The "Rule of Odds" is Odd

The Rule of Odds is Odd

Numerous photography articles refer to the "Rule of Odds" in composition. It basically states that: The audience responds more to an odd number of elements in composition than an even number. Although this rule is often attributed to "studies" or "academic studies", I haven't readily found any studies on it. [If you are aware of any, please let me know]

I find that many photographs I personally like seem to have an odd number of elements in them, especially when the elements are of the same kind (1 person and 2 friends, 1 critter and 2 offspring, 1 flower and 4 others). It is also stated that we identify with these compositions because of our own sense of "individualism" or our need to differentiate. This makes partial sense; If two people are in the photograph, it is hard to make a distinction between them, but, when we place three people together without intentionally distinguishing any one, the one in the center tends to get a little more attention (because the person in the center is related to both while the ones on the sides are only related to the one in the center?)...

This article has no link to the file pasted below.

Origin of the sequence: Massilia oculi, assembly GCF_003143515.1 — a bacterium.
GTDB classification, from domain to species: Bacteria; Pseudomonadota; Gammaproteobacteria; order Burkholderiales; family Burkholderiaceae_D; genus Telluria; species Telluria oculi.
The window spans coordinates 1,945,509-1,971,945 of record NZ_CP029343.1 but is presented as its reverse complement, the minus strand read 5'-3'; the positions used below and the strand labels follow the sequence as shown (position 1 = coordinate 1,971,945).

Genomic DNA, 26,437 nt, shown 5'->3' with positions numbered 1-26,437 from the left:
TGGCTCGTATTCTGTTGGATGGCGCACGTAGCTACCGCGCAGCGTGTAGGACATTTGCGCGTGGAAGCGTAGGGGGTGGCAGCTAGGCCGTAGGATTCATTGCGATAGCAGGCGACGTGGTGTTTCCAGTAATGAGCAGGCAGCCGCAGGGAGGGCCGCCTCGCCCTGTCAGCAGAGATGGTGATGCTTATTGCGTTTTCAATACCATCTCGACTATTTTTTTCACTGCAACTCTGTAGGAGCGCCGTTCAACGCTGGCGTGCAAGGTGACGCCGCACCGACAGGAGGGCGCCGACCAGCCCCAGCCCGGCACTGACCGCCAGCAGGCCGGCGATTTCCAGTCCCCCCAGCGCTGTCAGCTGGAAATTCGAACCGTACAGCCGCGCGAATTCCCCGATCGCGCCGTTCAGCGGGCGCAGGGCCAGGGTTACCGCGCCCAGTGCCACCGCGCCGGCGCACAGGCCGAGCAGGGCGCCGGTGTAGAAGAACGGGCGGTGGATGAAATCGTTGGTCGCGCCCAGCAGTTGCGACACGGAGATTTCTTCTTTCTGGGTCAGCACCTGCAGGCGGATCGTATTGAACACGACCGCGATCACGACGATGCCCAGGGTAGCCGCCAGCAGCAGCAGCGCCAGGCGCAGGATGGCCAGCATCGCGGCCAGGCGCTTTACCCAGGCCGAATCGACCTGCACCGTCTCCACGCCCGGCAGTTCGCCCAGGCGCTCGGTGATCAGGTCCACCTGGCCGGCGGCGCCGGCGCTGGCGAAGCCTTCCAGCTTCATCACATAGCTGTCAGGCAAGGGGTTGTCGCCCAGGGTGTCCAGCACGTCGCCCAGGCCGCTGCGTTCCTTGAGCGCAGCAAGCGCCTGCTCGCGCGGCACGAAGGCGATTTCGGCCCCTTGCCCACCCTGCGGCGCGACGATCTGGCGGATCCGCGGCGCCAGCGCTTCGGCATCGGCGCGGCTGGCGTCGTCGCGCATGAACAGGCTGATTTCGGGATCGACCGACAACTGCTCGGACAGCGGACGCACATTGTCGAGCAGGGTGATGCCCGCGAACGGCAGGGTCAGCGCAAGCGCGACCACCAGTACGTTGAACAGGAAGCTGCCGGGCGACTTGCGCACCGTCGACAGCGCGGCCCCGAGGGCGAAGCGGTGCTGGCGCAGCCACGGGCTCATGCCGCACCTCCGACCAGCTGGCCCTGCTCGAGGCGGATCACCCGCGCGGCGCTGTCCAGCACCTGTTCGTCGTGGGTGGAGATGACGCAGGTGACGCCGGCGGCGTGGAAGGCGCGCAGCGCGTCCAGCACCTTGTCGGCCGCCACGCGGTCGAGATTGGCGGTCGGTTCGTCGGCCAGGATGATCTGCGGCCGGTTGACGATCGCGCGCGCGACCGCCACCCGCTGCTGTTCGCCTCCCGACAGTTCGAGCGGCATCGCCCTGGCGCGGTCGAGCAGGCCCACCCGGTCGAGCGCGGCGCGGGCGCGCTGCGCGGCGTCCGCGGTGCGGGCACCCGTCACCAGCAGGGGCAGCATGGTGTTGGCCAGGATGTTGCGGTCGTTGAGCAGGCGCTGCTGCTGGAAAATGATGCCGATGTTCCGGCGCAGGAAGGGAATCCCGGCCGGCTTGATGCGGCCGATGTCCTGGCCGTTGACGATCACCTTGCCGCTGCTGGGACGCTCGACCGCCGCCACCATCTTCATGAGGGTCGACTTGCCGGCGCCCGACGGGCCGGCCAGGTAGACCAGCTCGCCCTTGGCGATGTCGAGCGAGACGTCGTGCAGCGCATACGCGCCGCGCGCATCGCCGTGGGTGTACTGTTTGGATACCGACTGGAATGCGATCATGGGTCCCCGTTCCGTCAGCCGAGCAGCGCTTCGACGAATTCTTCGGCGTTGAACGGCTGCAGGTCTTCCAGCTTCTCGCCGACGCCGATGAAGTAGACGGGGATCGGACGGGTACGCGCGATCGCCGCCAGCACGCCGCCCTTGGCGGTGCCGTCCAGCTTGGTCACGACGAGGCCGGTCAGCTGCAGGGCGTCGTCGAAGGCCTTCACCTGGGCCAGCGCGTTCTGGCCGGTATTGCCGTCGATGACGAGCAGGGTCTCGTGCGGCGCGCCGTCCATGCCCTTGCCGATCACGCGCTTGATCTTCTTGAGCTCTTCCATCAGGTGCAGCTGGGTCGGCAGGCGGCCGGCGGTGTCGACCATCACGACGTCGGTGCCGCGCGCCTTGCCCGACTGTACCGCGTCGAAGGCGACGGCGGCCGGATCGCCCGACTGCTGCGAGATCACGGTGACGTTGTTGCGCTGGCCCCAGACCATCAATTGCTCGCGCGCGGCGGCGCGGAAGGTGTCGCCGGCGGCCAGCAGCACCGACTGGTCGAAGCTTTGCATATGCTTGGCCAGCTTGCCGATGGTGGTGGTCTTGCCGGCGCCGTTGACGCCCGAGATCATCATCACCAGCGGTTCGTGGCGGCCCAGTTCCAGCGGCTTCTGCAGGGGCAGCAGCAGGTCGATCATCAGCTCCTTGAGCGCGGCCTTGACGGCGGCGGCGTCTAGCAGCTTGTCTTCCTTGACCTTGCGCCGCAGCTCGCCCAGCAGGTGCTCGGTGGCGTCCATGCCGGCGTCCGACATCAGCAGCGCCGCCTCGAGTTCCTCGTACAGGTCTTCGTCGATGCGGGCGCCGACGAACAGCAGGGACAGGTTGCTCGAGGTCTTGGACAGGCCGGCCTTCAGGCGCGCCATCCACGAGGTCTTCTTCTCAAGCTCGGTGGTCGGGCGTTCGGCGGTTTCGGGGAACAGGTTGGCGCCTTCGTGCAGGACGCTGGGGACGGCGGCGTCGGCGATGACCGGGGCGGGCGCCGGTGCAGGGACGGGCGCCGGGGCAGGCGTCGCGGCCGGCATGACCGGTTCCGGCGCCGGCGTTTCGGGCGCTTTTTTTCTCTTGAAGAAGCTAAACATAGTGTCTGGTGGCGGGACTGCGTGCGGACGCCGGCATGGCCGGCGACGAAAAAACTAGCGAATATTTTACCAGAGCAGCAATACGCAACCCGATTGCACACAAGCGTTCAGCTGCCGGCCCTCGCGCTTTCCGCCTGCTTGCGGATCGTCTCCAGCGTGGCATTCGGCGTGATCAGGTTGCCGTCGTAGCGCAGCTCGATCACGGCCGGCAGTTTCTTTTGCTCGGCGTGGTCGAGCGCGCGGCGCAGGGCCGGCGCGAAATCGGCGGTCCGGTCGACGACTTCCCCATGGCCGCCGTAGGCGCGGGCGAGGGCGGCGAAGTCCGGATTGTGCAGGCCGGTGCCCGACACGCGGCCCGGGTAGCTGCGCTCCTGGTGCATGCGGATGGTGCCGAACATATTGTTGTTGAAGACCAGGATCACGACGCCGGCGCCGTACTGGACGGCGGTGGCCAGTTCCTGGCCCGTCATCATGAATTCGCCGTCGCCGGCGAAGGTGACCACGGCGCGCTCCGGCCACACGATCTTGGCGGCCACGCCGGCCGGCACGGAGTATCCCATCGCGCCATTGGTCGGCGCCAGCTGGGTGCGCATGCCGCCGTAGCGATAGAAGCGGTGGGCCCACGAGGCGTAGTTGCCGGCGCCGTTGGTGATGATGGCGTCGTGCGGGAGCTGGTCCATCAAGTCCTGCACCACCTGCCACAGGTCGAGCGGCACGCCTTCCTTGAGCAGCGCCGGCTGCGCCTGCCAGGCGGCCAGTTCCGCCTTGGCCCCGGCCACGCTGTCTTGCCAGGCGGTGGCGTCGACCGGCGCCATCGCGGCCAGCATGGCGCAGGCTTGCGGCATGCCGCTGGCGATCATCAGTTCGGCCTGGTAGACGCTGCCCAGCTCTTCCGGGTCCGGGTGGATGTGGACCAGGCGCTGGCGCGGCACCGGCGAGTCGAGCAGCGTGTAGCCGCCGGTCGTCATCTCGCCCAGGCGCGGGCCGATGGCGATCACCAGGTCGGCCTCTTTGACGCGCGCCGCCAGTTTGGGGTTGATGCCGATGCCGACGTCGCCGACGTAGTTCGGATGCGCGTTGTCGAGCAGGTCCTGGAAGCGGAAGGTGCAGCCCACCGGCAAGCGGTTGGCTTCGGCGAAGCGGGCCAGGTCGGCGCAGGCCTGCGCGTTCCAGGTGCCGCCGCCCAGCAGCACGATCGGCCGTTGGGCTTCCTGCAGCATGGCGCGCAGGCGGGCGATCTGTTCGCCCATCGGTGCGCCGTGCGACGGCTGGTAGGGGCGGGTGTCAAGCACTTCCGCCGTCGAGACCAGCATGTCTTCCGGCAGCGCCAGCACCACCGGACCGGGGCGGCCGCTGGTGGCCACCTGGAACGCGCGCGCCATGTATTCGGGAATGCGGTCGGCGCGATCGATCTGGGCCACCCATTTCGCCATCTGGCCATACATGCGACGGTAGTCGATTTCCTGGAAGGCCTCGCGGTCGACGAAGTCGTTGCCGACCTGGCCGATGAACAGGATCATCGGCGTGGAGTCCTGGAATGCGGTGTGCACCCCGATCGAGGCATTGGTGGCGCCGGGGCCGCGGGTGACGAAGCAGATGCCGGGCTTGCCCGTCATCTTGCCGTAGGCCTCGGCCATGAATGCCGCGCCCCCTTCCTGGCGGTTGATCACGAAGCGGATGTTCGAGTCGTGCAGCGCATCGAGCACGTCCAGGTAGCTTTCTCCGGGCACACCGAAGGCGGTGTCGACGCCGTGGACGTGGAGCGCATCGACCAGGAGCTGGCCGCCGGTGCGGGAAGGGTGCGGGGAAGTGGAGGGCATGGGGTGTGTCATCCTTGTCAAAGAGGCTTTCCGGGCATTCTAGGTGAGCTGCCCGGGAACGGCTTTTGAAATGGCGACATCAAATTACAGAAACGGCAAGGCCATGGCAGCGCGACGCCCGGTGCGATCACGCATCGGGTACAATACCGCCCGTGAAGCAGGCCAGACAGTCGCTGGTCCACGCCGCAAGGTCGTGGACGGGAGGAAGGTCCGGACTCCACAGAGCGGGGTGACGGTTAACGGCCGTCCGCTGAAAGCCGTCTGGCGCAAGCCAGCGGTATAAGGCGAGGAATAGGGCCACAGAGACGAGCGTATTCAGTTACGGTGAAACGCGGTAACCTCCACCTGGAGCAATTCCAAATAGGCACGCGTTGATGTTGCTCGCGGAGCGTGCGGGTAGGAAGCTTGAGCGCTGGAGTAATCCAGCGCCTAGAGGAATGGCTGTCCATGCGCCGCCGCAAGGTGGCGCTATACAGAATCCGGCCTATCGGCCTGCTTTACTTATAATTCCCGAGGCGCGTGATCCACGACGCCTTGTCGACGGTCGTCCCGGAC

The above photograph has 4 elements; The sun as the central element and three bird silhouettes. I have another photograph taken a few seconds earlier with only two birds in the frame, and it is not as pleasing. It seems like the mind groups similar elements and still looks to make a distinction. The "Rule of Odds" is odd.
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